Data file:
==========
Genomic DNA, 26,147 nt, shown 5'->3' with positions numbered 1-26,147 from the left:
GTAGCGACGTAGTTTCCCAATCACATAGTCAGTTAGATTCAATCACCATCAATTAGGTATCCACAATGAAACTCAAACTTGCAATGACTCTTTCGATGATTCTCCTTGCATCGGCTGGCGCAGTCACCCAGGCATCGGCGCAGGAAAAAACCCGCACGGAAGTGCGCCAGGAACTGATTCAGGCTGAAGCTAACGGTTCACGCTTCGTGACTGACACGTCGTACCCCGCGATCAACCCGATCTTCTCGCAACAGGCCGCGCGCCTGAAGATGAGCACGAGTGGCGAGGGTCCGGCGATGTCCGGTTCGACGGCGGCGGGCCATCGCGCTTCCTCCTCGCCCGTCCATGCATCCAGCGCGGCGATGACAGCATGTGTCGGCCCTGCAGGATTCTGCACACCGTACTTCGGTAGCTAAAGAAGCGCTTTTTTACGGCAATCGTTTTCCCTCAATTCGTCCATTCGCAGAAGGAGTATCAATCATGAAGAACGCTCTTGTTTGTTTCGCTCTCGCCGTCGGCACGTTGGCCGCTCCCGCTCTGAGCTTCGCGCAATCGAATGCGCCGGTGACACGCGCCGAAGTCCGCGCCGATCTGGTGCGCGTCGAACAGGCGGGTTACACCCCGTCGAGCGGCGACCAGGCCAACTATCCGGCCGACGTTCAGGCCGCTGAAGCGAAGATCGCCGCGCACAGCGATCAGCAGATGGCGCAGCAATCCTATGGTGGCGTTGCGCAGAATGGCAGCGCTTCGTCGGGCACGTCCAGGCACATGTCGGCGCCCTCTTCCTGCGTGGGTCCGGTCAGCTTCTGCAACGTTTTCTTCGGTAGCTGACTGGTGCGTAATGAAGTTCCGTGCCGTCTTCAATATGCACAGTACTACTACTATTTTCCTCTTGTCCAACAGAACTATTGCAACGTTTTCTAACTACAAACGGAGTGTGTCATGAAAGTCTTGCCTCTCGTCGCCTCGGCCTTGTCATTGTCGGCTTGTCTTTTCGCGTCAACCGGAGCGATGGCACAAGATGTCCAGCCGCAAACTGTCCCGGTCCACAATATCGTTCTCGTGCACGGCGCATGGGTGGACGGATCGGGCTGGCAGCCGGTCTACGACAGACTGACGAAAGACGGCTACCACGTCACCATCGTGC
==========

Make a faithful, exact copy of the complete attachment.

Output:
Genomic DNA, 26,147 nt, shown 5'->3' with positions numbered 1-26,147 from the left:
GTAGCGACGTAGTTTCCCAATCACATAGTCAGTTAGATTCAATCACCATCAATTAGGTATCCACAATGAAACTCAAACTTGCAATGACTCTTTCGATGATTCTCCTTGCATCGGCTGGCGCAGTCACCCAGGCATCGGCGCAGGAAAAAACCCGCACGGAAGTGCGCCAGGAACTGATTCAGGCTGAAGCTAACGGTTCACGCTTCGTGACTGACACGTCGTACCCCGCGATCAACCCGATCTTCTCGCAACAGGCCGCGCGCCTGAAGATGAGCACGAGTGGCGAGGGTCCGGCGATGTCCGGTTCGACGGCGGCGGGCCATCGCGCTTCCTCCTCGCCCGTCCATGCATCCAGCGCGGCGATGACAGCATGTGTCGGCCCTGCAGGATTCTGCACACCGTACTTCGGTAGCTAAAGAAGCGCTTTTTTACGGCAATCGTTTTCCCTCAATTCGTCCATTCGCAGAAGGAGTATCAATCATGAAGAACGCTCTTGTTTGTTTCGCTCTCGCCGTCGGCACGTTGGCCGCTCCCGCTCTGAGCTTCGCGCAATCGAATGCGCCGGTGACACGCGCCGAAGTCCGCGCCGATCTGGTGCGCGTCGAACAGGCGGGTTACACCCCGTCGAGCGGCGACCAGGCCAACTATCCGGCCGACGTTCAGGCCGCTGAAGCGAAGATCGCCGCGCACAGCGATCAGCAGATGGCGCAGCAATCCTATGGTGGCGTTGCGCAGAATGGCAGCGCTTCGTCGGGCACGTCCAGGCACATGTCGGCGCCCTCTTCCTGCGTGGGTCCGGTCAGCTTCTGCAACGTTTTCTTCGGTAGCTGACTGGTGCGTAATGAAGTTCCGTGCCGTCTTCAATATGCACAGTACTACTACTATTTTCCTCTTGTCCAACAGAACTATTGCAACGTTTTCTAACTACAAACGGAGTGTGTCATGAAAGTCTTGCCTCTCGTCGCCTCGGCCTTGTCATTGTCGGCTTGTCTTTTCGCGTCAACCGGAGCGATGGCACAAGATGTCCAGCCGCAAACTGTCCCGGTCCACAATATCGTTCTCGTGCACGGCGCATGGGTGGACGGATCGGGCTGGCAGCCGGTCTACGACAGACTGACGAAAGACGGCTACCACGTCACCATCGTGC